A coalition of environmental activists, anti-poverty groups and law professors on Thursday filed suit against the state of California to challenge the constitutionality of a state law they say gives unfair special treatment to Farmers Field developer Anschutz Entertainment Group.
AEG plans to build a downtown L.A. football stadium next to its L.A. Live entertainment complex in hopes of attracting an NFL team to the city. Senate Bill 292, signed into law last year, speeds up environmental review of the estimated $1.1-billion project, in part by bypassing initial review by the Los Angeles County Superior Court and sending any challenge directly to the state Court of Appeals.
The developer said the special legislation was necessary in order to keep lawsuits from delaying construction of the 78,000-seat stadium and jeopardizing talks with the National Football League.
But the Play Fair at Farmers Field Coalition said the so-called custom legislation violates a section of the California constitution that gives superior courts original jurisdiction, and another section that prohibits special legislation where a general law is applicable.
The coalition said the $1.35 billion project has significant potential health, environmental and other impacts on surrounding communities, and deserves the review provided for under the California Environmental Quality Act.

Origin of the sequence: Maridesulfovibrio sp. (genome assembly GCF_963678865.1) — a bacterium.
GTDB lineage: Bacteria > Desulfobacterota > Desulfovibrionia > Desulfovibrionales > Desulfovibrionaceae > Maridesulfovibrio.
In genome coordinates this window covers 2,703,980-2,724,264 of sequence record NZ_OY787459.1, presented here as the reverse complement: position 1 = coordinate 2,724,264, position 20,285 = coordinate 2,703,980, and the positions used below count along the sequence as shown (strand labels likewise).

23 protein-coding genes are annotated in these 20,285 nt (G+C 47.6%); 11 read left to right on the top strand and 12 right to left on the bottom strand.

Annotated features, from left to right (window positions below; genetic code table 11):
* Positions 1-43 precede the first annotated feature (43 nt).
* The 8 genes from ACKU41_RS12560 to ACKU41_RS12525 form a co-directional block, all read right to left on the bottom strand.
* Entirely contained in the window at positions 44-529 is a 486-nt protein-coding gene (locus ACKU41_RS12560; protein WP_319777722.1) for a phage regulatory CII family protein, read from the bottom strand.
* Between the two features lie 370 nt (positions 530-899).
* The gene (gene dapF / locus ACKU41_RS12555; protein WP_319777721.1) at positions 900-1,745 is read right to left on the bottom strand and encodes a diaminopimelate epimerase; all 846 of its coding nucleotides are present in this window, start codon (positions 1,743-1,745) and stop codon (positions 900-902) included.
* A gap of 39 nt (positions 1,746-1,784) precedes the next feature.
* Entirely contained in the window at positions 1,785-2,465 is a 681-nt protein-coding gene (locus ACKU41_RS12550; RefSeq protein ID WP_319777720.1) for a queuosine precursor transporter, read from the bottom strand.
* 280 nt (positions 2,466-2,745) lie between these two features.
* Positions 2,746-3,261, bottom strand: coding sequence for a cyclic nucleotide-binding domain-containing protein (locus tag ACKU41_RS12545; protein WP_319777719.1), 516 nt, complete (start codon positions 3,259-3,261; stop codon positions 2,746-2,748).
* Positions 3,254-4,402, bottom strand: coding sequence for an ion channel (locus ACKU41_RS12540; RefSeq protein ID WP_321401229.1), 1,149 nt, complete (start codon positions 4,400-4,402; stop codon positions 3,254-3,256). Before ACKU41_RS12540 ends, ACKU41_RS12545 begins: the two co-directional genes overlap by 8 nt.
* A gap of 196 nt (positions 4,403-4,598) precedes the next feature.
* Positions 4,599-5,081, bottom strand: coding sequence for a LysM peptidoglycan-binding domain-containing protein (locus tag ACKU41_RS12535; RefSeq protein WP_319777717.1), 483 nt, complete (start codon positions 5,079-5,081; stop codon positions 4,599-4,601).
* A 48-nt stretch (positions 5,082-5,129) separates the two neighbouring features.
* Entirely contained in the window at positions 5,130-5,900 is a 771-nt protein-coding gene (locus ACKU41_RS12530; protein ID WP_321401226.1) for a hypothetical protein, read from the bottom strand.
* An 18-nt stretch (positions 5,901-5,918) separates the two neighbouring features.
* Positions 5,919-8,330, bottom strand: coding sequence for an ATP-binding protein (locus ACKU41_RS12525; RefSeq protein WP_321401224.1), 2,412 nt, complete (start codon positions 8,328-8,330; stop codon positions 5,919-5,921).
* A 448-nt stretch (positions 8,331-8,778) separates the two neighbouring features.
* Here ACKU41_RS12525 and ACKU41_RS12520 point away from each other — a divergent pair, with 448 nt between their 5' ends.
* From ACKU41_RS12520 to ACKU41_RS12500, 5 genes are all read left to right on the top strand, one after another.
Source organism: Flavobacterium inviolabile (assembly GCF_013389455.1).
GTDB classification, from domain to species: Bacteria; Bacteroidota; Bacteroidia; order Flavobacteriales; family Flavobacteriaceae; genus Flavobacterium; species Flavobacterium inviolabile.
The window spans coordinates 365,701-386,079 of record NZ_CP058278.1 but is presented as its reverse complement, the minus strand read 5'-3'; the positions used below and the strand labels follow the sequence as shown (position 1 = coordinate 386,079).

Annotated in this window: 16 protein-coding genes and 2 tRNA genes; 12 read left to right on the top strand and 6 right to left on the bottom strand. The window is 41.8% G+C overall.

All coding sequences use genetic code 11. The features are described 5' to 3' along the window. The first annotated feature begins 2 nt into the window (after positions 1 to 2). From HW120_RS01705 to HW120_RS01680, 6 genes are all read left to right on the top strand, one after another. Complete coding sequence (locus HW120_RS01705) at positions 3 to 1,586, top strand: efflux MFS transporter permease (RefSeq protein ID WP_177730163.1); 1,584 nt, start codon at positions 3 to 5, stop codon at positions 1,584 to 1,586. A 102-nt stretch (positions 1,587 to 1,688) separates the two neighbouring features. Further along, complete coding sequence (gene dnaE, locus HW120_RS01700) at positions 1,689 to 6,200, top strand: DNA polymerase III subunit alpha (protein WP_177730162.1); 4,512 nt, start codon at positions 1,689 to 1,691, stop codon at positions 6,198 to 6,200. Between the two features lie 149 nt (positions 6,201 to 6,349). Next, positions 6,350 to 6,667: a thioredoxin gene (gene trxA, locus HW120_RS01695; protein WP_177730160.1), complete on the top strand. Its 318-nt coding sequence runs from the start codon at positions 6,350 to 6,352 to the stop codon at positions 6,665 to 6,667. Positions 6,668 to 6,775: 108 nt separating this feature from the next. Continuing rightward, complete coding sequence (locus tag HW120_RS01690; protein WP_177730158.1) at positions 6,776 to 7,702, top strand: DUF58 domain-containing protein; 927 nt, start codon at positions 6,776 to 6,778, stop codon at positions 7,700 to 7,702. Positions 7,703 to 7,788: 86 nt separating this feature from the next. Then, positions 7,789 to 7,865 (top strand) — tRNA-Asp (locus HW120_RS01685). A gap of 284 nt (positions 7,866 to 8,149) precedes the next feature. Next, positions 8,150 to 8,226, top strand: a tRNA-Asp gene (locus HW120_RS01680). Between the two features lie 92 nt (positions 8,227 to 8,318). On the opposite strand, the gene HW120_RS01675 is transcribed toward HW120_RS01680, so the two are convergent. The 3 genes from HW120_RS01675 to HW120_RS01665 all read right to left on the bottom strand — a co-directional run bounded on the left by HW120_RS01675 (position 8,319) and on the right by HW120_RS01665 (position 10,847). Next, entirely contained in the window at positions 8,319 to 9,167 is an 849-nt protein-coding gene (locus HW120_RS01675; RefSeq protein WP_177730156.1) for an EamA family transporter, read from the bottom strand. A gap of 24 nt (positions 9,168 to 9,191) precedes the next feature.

“Taking away jurisdiction from the L.A. Superior Court like this – that’s unheard of,” said Dan Stormer, attorney for the coalition. “The idea that just because billionaire financier (Phil Anschutz) has an important project, you can alter a foundational precept of our democracy is crazy.”
The coalition includes the Los Angeles Community Action Network, a low-income housing advocacy group; Physicians for Social Responsibilty-LA; downtown residents Pete Ares and Steve Richardson, and two professors at Loyola Law School, Karl Manheim and Gary Williams.
An AEG spokesperson said the company hoped to issue a comment on the lawsuit later today.
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